TikaWeeks #29/2018: Sri Lanka update
Posted by John on 22nd July 2018
10 good reasons to visit Sri Lanka
- Sun – and warmth! Sri Lanka is a sun-drenched tropical island with an average daytime temperature of 28°C at the coast, which is also incredibly the temperature of the surrounding Indian Ocean!
- Wildlife. With 86 species of mammals (including elephants and leopards), more than 400 bird species (including 26 endemics), and 14 National Parks (out of 100 areas protected by the government), Sri Lanka is a wildlife enthusiast's paradise.
- Beaches. Sri Lanka's 1600km of Indian Ocean coastline boasts beautiful palm-fringed and sandy tropical beaches ideal for relaxing, water sports, diving and snorkelling.
- Ancient sites. Sigiriya, Polonnaruwa, Anuradhapura, Dambulla... with nine World Heritage Sites (the oldest dating back to the 3rd century BC), Sri Lanka is a culturally rich country of ancient sites, colourful festivals, and an enduring traditional way of life.
- Hospitality. Ayubowan – “may you have the gift of a long life" – is the traditional greeting amongst the Sinhalese and is the foundation to the generous hospitality of the ever smiling Sri Lankans.
- Food. Famed as a spice island for centuries, Sri Lanka's culinary variety of exotic flavours combined with a natural abundance of quality fish, seafood, fruit and vegetables is an Epicurean delight!
- Scenery. Sri Lanka offers the discerning traveller a diversity of scenery and habitats seldom seen in other countries, from the island's palm-fringed tropical beaches right up to its verdant and enigmatic Hill Country.
- Accommodation. From family-run guesthouses to exclusive walauwas (mansion villas), Sri Lanka has very special places to stay including boutique hotels, former tea planters’ bungalows and clubs, colonial-era residences, sumptuous suites and villas, and traditional cabanas and tree houses.
- People. The ever smiling Sri Lankans are warm and generous hosts and will add another dimension to your holiday, as the island is a vibrant and colourful melting pot of cultures, traditions and religions.
- Variety. It is difficult to imagine a more diverse country than Sri Lanka, which is why Marco Polo famously described it as "undoubtedly the finest island of its size in the world".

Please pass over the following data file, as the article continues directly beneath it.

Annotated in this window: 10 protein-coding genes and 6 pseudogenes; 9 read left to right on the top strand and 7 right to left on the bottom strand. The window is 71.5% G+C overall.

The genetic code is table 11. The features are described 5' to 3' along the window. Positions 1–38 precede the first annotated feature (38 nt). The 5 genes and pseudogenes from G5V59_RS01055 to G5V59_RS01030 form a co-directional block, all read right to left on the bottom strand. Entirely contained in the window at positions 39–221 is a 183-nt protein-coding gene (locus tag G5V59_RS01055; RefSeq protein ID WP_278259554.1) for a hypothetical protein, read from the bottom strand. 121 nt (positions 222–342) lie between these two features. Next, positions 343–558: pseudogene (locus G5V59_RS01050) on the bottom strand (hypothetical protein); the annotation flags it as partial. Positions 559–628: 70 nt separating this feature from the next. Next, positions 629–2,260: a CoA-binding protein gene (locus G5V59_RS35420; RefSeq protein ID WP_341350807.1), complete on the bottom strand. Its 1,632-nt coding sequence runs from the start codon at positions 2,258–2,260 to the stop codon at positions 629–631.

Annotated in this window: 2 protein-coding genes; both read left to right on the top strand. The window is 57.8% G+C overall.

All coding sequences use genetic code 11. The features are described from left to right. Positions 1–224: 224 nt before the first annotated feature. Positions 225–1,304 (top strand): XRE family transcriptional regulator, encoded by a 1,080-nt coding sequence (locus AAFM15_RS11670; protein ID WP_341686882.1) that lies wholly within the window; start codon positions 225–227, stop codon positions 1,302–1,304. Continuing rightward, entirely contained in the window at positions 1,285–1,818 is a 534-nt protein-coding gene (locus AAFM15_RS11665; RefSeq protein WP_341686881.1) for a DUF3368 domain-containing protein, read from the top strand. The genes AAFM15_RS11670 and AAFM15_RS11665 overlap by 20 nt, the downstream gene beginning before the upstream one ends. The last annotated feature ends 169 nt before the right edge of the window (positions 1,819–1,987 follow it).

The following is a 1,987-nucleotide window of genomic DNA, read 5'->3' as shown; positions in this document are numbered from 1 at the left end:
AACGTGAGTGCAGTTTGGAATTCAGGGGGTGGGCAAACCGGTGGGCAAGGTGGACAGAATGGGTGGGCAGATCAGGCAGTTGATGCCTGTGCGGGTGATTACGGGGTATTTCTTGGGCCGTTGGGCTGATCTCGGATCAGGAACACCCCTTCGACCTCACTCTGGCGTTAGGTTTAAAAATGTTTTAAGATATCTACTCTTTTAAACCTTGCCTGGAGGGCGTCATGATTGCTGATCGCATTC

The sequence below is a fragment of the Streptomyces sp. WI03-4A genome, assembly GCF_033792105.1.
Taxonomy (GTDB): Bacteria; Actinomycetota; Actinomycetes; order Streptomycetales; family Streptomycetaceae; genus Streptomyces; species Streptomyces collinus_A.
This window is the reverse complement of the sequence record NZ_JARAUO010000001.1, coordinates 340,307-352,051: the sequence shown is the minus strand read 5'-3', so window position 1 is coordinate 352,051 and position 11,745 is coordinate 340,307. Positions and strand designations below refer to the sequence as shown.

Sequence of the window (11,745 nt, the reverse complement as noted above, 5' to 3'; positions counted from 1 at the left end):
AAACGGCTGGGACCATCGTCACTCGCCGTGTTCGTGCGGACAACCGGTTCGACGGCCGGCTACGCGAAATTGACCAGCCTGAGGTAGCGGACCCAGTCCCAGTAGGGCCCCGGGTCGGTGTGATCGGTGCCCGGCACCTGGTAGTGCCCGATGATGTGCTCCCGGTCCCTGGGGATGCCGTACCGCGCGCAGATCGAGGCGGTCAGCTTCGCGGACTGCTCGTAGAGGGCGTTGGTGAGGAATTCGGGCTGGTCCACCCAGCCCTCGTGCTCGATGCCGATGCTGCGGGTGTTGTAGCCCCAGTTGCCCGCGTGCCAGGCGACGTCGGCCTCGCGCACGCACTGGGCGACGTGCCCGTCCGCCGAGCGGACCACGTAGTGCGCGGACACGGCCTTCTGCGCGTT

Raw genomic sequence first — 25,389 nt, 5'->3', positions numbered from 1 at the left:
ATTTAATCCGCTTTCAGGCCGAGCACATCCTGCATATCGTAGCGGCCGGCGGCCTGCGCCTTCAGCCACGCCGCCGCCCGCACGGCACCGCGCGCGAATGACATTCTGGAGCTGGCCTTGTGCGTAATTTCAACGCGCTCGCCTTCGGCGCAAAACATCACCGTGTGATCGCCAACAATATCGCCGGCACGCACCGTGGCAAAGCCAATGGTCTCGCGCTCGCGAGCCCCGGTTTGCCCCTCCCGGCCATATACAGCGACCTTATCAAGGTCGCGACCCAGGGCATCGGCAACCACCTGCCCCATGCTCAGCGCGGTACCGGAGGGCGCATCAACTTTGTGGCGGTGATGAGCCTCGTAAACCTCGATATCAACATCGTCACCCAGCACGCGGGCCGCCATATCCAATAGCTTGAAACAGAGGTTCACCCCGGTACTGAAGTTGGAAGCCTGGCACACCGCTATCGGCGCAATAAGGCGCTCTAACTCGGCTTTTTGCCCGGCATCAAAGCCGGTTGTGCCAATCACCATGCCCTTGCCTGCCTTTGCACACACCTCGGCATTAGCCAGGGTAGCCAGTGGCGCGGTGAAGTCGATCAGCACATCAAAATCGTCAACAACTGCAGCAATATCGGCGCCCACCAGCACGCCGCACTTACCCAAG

Peoples of Sri Lanka – #4 Muslims, Moors and Malays
Origins and culture
Arab traders first visited Sri Lanka many millennia ago. By 1000 BC the pearl divers of Mantota (Mannar) were Arabs and Persians, and the pearl necklace that adorned the neck of the Queen of Sheba is said to have come from here. In the time of the ancient Sinhalese kings, Anuradhapura had an Arab street where stallions were traded for spices. However, the main influx of Arabs arrived after the rise of Islam, and large settlements grew around Jaffna and all the way along the western coast to Galle. The Muslims had a virtual monopoly on trade on the island until the Portuguese arrived. The Muslims sought protection from the King of Kandy, who hid them in places such as Gampola, Mawanella, Welimada and Akuressa.
The British, busily classifying everything and everyone, put the Moors, Tamil speaking Muslims of Indian-Arab descent, in a separate category from the later Muslim arrivals, the Malays and the Indian Muslims. The Malays are descended from Malay regiments brought over by the Dutch, while the Indian Muslims (Bohras and Memons – a distinct Indian Shia sect hailing mainly from the Kutch in northern Gujarat) were brought over by the British themselves. Today's Muslim community, who are the only community on the island to claim an identity based on their religion alone, constitutes 7% of the population, 95% of which are Moors.